Whether it’s an attempt to save money or time, a growing number of small business owners are taking it upon themselves to tackle their financial/tax tasks themselves, as opposed to handing over these important fiscal responsibilities to a trained accountant, CPA, or tax attorney. With the proliferation of ever-more-powerful software to aid in these efforts, many small businesses are feeling more empowered to take these things on themselves.
But after a few years of DIY taxes and finances, a huge percentage of those small business owners are finding that they either don’t have time to manage these parts of their business, or fear they might be losing money inadvertently, or worse yet, have gotten a painful visit from the IRS. And so, many are returning to the more traditional route of at least consulting with a CPA or tax attorney, if not handing off the project to them entirely. If that’s what you’re looking to do for your small business, we’ve got your quick guide for picking the right person to help you.
- They’re good at communicating
Obviously, you want a CPA who knows their stuff – and some of that “stuff” might include a significant amount of jargon. The mark of a really great-to-work-with CPA is an ability to translate esoteric ideas and terms into something that you can truly understand and work with. You want someone who will go beyond doing a job for you – you want to be able to use them as a resource, to expand your knowledge of how to run your business. Being able to translate money speak into plain English is a big part of that.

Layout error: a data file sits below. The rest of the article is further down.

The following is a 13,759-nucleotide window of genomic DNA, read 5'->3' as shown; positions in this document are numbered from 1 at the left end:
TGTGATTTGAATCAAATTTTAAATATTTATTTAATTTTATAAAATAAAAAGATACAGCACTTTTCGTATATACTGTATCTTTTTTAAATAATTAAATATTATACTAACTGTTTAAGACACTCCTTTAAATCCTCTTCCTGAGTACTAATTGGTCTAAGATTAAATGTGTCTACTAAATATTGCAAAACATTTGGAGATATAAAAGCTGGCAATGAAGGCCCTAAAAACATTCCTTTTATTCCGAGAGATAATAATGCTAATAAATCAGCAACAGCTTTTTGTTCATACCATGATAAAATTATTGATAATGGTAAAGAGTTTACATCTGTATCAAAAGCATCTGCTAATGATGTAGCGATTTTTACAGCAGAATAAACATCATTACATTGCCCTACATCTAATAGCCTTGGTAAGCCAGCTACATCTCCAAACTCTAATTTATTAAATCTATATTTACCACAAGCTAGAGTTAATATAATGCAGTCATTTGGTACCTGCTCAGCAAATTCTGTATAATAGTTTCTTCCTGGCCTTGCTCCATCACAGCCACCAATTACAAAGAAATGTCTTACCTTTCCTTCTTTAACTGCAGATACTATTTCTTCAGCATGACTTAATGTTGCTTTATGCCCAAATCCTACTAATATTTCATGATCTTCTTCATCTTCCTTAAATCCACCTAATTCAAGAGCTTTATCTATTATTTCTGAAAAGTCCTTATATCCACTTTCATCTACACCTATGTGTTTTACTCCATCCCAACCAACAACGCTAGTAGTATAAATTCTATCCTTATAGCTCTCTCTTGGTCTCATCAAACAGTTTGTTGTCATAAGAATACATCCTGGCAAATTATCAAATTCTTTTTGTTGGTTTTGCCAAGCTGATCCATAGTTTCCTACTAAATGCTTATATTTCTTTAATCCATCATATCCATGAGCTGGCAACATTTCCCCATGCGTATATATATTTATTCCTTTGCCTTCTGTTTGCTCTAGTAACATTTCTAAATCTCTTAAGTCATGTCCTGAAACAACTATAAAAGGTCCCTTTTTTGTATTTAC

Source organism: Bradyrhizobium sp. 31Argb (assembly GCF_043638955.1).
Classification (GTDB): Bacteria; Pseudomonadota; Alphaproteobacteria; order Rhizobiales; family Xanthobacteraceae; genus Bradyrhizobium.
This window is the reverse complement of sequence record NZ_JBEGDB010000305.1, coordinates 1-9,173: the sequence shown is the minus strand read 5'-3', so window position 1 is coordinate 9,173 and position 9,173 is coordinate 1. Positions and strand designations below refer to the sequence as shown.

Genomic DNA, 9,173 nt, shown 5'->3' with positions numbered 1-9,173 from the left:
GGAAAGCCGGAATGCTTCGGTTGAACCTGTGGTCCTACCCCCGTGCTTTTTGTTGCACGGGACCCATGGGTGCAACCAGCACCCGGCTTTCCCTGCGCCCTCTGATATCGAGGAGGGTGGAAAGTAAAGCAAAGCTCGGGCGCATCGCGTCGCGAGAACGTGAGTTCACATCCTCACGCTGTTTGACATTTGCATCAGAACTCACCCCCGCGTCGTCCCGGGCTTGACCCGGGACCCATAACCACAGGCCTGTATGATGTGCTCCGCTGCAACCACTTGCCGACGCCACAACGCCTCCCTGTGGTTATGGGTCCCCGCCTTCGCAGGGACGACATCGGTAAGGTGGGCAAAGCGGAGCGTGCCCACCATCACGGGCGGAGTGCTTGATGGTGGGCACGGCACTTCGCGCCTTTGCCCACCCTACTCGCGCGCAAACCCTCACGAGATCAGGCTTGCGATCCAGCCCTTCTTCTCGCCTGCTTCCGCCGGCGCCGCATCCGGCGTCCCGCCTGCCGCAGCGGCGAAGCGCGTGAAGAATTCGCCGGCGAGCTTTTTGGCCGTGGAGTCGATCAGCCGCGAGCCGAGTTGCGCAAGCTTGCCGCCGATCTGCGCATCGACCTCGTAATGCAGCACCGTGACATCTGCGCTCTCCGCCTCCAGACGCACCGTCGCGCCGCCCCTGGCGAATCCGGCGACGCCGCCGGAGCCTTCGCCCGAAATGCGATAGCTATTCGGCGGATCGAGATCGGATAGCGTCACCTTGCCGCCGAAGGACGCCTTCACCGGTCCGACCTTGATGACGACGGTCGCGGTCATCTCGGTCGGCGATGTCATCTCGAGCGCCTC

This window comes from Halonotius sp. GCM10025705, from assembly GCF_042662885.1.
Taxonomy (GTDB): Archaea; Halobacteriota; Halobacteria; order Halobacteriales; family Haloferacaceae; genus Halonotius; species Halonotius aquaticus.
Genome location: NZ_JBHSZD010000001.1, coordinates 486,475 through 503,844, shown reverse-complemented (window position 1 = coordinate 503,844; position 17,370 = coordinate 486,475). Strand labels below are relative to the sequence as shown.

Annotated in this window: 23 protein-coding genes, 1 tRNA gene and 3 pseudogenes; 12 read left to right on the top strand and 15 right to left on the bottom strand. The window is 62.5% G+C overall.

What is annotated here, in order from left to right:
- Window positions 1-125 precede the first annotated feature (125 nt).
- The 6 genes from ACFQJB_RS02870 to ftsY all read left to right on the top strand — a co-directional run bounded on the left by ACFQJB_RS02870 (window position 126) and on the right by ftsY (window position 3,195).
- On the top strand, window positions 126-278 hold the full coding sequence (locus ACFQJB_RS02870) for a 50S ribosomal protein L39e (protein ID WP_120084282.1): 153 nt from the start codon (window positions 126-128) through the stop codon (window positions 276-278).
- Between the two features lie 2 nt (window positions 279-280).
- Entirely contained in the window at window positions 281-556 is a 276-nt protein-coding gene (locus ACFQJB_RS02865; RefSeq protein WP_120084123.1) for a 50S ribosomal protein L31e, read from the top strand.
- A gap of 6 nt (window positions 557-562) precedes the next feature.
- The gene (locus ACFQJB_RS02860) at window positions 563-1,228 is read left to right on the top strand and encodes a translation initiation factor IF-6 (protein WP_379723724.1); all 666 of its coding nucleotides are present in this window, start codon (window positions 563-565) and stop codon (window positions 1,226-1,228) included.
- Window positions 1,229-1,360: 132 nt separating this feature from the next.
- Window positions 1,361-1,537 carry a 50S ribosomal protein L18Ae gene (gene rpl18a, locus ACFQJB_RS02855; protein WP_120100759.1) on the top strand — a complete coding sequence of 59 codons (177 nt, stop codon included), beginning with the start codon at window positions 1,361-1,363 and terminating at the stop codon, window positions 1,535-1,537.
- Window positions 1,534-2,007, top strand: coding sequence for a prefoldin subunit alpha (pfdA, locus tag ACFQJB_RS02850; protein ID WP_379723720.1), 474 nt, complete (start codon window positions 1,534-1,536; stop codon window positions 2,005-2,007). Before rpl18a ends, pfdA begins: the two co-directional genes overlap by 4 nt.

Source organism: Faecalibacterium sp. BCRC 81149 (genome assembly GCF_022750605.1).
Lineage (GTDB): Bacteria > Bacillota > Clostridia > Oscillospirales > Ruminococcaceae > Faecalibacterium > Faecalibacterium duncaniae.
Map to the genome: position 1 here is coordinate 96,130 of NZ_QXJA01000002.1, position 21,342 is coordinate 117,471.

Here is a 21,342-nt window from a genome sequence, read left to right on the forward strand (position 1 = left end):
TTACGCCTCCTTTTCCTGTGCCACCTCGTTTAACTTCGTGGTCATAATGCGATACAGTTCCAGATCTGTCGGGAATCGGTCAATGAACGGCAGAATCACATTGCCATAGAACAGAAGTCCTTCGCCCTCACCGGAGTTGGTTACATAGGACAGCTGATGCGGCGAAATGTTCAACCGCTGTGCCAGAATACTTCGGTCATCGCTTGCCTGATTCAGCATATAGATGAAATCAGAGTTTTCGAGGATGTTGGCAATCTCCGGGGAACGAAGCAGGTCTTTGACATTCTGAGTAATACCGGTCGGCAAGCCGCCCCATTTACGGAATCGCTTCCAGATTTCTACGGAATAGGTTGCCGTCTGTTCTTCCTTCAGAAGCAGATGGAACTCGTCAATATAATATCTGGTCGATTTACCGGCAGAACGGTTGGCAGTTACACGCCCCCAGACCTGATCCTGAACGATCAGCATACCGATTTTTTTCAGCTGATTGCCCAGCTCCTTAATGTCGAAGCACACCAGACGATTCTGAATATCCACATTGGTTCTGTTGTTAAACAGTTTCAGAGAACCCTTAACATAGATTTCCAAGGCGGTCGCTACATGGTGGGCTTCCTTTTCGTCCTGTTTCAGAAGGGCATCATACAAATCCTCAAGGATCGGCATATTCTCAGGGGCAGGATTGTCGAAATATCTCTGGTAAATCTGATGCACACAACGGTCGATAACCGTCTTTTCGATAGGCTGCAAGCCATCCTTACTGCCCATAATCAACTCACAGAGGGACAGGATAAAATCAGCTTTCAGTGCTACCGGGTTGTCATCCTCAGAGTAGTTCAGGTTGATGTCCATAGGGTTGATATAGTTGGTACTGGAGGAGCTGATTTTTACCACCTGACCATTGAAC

- They answer questions
A thoroughly prepared and knowledgeable CPA or tax attorney isn’t just able to answer questions about what he or she does, but is able to discuss your business. Having a basic comprehension of small business practices and principles, and at least a willingness to learn about your particular company, is crucial. The right CPA goes beyond just handling your case by the numbers; he or she will be able to answer questions and thoughtfully counsel you on mindful financial planning across all areas of your business.
Numbers people tend to be perfectionists, and anyone being interviewed by a potential client can tend to oversell themselves, so it’s entirely possible that you will find yourself meeting with a CPA who professes to have no shortcomings. Clearly, that’s never true. Look for someone who openly discusses what they’re good at and what their flaws are – and hopefully how the rest of their team compliments and compensates for them.